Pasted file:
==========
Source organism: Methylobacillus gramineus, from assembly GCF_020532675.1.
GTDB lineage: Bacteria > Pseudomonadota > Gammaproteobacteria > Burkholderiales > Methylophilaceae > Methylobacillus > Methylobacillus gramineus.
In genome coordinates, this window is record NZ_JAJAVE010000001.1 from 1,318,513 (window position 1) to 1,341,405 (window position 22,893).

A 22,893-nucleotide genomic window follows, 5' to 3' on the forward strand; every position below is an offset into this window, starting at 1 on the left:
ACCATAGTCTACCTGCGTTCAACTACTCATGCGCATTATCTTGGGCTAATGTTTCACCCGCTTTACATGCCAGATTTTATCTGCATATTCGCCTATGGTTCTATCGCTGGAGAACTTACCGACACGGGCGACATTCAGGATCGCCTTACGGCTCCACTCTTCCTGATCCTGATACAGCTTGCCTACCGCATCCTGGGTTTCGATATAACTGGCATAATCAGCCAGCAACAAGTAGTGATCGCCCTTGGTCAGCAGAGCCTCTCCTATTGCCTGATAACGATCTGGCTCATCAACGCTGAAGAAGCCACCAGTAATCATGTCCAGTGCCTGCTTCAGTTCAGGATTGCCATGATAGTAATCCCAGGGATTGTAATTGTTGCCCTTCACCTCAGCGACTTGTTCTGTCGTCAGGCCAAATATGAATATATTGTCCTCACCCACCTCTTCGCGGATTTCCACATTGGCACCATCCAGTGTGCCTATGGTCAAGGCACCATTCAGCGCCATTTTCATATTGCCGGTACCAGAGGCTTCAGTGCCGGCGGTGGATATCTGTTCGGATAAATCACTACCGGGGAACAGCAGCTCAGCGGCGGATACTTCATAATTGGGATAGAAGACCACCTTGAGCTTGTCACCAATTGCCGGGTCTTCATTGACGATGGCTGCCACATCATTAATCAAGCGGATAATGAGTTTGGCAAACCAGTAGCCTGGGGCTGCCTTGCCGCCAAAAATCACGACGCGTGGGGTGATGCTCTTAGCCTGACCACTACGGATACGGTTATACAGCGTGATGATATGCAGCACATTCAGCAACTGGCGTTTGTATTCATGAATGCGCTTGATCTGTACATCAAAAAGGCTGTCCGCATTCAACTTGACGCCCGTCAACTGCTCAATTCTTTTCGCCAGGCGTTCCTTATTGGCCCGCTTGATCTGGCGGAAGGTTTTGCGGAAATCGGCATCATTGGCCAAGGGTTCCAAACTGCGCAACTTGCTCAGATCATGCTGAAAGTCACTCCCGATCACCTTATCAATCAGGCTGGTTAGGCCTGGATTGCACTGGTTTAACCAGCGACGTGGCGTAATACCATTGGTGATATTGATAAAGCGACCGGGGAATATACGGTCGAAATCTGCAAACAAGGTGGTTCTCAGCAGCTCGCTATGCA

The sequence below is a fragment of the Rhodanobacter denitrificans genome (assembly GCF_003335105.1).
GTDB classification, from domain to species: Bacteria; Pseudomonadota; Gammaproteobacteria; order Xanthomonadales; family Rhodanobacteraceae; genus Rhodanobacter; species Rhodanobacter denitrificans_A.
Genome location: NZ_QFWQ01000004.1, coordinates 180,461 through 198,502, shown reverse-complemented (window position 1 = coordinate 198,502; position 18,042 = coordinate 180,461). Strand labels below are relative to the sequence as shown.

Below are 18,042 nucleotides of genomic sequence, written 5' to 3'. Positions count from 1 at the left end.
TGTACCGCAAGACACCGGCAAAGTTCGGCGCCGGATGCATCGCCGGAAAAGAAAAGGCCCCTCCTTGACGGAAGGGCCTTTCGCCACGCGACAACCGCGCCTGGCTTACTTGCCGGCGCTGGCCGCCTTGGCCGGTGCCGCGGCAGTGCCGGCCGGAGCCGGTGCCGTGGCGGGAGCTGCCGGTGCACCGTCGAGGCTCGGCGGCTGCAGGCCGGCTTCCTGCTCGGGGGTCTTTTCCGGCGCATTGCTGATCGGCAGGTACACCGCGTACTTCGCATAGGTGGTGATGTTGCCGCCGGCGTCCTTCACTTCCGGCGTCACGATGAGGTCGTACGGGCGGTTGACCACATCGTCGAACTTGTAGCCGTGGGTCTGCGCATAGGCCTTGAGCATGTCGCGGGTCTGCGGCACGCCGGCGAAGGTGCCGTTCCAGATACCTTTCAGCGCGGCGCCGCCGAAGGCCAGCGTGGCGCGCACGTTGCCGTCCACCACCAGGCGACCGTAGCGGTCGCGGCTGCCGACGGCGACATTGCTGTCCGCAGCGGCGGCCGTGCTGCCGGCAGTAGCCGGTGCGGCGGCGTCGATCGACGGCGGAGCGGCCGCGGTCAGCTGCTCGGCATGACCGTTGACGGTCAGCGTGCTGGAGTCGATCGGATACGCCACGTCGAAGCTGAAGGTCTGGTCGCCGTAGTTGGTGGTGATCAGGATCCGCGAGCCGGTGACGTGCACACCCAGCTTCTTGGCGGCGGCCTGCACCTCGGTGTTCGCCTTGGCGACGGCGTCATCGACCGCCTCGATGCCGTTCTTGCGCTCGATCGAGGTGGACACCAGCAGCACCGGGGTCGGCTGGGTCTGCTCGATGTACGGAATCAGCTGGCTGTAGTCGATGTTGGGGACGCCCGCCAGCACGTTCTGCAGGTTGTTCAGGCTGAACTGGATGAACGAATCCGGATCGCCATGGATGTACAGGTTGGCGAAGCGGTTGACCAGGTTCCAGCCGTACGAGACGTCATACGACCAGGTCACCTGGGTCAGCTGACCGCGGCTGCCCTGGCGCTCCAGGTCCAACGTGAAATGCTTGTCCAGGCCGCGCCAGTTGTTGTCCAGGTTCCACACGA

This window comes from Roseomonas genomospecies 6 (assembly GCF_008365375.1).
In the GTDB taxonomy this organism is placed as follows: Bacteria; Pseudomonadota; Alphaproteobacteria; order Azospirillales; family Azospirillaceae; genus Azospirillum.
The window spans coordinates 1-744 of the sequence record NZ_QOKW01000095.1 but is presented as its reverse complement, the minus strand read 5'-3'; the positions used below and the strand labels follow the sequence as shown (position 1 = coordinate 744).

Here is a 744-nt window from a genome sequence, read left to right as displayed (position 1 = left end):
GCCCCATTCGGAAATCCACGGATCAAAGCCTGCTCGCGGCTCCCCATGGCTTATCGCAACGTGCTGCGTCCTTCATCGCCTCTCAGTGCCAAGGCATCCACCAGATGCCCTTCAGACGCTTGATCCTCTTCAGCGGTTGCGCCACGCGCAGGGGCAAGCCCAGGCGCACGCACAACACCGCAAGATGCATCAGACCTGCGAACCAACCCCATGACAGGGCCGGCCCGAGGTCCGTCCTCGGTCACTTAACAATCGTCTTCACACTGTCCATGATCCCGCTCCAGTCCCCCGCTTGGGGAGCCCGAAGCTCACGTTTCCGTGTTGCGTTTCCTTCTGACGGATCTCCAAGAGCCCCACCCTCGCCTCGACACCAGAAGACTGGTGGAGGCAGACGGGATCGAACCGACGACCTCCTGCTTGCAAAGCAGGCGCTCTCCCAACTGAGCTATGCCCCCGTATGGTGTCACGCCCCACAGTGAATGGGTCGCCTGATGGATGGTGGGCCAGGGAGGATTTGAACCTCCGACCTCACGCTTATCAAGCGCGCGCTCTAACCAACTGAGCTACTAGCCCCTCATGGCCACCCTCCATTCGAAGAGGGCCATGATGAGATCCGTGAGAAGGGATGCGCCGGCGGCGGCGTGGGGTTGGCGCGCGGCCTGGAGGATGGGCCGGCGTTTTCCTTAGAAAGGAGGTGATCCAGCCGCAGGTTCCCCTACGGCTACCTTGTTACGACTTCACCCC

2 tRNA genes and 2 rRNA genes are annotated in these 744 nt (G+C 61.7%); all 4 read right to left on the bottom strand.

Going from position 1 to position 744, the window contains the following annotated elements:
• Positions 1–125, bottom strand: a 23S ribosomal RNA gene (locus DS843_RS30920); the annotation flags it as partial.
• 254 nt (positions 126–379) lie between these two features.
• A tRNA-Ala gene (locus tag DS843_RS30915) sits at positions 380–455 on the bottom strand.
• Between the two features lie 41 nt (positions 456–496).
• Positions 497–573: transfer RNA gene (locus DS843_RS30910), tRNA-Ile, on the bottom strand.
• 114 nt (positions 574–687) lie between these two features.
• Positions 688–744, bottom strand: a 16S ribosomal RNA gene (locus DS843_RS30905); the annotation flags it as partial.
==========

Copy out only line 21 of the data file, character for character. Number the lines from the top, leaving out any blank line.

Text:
• Between the two features lie 41 nt (positions 456–496).